About Adult Mental Health Inpatient Services
Whilst it is true that edited footage of a few units in one NHS organisation cannot portray a representative, accurate or complete picture of acute care it does show how bad things can get. The practices witnessed in Dispatches provide indisputable evidence of the need for immediate change at the very least in one unit, but from ImROC’s experience of working with many individuals, teams and services, this is neither an isolated nor rare situation.
There is currently an Independent Inquiry investigating the deaths which took place in mental health inpatient facilities between 1 January 2000 and 31 December 2020. This extensive and inclusive inquiry will report its conclusions in relation to the safety and quality of care provided locally and nationally to mental health inpatients in Spring 2023.
The inquiry team invites anyone with experience of using these services, their family members, friends and carers, and staff working in them to speak with them confidentially so that they are able to build a complete picture https://www.emhii.org.uk/
No doubt the final report will result in a call for action to improve the experience of all those using services by improving recruitment, training, supervision and support for front line staff and it is to be hoped that it will provide examples of good practice, excellent team work, positive organisational cultures and evidence based interventions that result in sustained recovery of people who use acute care services.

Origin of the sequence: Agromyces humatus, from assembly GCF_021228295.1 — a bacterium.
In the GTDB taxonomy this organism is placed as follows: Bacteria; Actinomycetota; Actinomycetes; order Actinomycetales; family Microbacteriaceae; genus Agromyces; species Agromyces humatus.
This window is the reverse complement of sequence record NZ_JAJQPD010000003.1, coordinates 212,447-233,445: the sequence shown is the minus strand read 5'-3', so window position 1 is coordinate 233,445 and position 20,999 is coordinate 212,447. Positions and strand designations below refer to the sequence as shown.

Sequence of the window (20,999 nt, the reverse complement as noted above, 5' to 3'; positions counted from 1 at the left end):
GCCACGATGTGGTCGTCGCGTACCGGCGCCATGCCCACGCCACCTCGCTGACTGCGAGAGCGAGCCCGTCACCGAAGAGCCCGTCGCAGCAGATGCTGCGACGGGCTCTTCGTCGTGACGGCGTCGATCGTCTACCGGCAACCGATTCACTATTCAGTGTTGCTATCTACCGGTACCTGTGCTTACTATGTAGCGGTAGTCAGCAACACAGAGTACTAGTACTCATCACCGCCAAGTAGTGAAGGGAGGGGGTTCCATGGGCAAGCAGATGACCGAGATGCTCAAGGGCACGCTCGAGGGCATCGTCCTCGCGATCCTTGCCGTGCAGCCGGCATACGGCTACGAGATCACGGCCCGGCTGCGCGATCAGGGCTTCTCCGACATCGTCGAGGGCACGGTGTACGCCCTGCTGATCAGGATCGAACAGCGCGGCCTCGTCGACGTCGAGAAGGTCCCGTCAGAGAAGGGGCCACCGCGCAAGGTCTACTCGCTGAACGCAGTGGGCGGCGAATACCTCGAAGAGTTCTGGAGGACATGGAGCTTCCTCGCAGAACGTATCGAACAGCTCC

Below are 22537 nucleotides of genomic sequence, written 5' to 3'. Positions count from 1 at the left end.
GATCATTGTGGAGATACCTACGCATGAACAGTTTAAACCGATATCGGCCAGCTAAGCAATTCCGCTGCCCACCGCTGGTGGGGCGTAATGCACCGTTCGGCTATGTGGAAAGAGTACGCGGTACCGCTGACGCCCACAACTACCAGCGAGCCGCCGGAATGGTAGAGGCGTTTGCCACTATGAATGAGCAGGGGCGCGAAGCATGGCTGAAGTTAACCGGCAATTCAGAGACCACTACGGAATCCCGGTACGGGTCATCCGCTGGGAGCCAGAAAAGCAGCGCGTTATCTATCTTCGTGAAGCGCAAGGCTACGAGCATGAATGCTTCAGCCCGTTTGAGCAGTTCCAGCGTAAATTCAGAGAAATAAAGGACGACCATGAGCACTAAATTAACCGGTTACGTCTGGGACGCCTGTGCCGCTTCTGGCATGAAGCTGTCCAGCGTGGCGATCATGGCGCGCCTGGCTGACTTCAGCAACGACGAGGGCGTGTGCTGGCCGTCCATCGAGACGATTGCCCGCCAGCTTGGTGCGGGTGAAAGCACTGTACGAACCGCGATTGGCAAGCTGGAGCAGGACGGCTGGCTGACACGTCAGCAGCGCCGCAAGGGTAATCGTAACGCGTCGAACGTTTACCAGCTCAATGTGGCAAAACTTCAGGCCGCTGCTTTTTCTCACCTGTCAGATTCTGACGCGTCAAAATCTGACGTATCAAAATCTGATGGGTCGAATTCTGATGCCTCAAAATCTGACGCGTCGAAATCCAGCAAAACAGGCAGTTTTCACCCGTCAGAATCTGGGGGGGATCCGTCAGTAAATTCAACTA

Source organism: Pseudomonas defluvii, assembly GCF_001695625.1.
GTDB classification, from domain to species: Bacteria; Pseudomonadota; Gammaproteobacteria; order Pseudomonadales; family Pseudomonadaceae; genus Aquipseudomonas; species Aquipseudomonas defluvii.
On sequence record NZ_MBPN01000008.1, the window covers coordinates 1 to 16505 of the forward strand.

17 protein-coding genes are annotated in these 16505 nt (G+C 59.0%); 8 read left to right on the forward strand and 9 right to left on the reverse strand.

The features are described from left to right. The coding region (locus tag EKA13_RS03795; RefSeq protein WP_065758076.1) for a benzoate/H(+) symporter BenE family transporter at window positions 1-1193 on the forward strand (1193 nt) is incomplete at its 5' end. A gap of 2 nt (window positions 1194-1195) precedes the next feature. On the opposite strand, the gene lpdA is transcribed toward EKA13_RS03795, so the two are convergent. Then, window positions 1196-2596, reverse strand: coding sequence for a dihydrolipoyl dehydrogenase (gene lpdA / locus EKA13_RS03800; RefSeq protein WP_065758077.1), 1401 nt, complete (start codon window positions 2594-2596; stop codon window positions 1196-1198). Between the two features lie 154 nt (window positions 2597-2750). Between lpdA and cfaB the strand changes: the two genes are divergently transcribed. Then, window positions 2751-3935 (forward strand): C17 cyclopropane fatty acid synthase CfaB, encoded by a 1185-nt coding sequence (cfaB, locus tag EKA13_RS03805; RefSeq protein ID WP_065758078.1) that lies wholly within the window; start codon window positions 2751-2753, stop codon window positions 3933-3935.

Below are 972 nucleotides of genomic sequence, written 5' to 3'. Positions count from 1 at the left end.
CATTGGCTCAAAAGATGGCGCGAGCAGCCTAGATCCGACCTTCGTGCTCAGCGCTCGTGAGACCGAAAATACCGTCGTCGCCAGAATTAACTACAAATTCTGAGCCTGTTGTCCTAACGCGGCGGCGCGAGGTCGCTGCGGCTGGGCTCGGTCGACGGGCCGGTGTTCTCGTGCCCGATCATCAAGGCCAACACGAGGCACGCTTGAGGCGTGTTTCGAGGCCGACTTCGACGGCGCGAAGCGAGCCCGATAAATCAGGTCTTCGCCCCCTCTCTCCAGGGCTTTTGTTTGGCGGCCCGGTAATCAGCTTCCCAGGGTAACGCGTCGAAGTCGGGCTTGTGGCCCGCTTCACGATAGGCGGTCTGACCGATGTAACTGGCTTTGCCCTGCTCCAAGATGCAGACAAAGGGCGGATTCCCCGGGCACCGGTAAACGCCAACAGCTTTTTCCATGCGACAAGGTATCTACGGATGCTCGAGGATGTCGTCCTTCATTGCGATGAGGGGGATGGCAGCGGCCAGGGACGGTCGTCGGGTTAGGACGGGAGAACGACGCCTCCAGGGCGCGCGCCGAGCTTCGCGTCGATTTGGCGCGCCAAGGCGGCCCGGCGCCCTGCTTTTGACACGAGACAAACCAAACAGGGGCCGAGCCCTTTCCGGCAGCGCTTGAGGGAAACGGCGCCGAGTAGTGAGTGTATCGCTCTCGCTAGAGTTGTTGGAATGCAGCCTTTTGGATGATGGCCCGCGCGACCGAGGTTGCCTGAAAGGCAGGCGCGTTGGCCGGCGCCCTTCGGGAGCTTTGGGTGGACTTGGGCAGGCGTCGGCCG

However, for those who have viewed the Dispatches programme, the need for action is already apparent. What is seen is not simply a few members of staff dealing with human distress in a cold and dehumanising manner. We are seeing the result of longstanding systemic problems beginning with a lack of agreement and understanding about the purpose of acute inpatient mental health wards between NHS leaders and different professional groups, between family members and people using services and within each of these groups.
To some extent this confusion arises out of our construction of emotional crises as a result of mental illness that requires medical treatment in a hospital. This places the doctor (psychiatrist) at the forefront of the care team with the perceived job of making a diagnosis and treating the person so that their symptoms abate and they can return home when they have recovered. Whilst this might work well in relation to physical illnesses none of the same rules apply to what we call ‘mental illnesses’.
People generally reach an acute mental health crisis when things have gone wrong in their life, whether that is problems in relationships, work, finances, housing, traumatic events and experiences, anxiety and fear about world events. A culmination of factors overwhelm an individual’s ability to cope. Whilst some of the symptoms of this overwhelmed state might be amenable to medical treatment, medications are often sedative with unpalatable side effects and they can exacerbate difficulties in thinking clearly.
What people in these inpatient wards tell us they want is: a safe, comfortable and peaceful space to make sense of things and begin to make some decisions; support to work out what might help right now and what would help us to feel safe and comfortable; people who believe in us, in our strengths and possibilities, and sure knowledge of what to expect while we are in this place. Above all we want kindness, respect and hope from people with whom we can imagine developing a trusting relationship.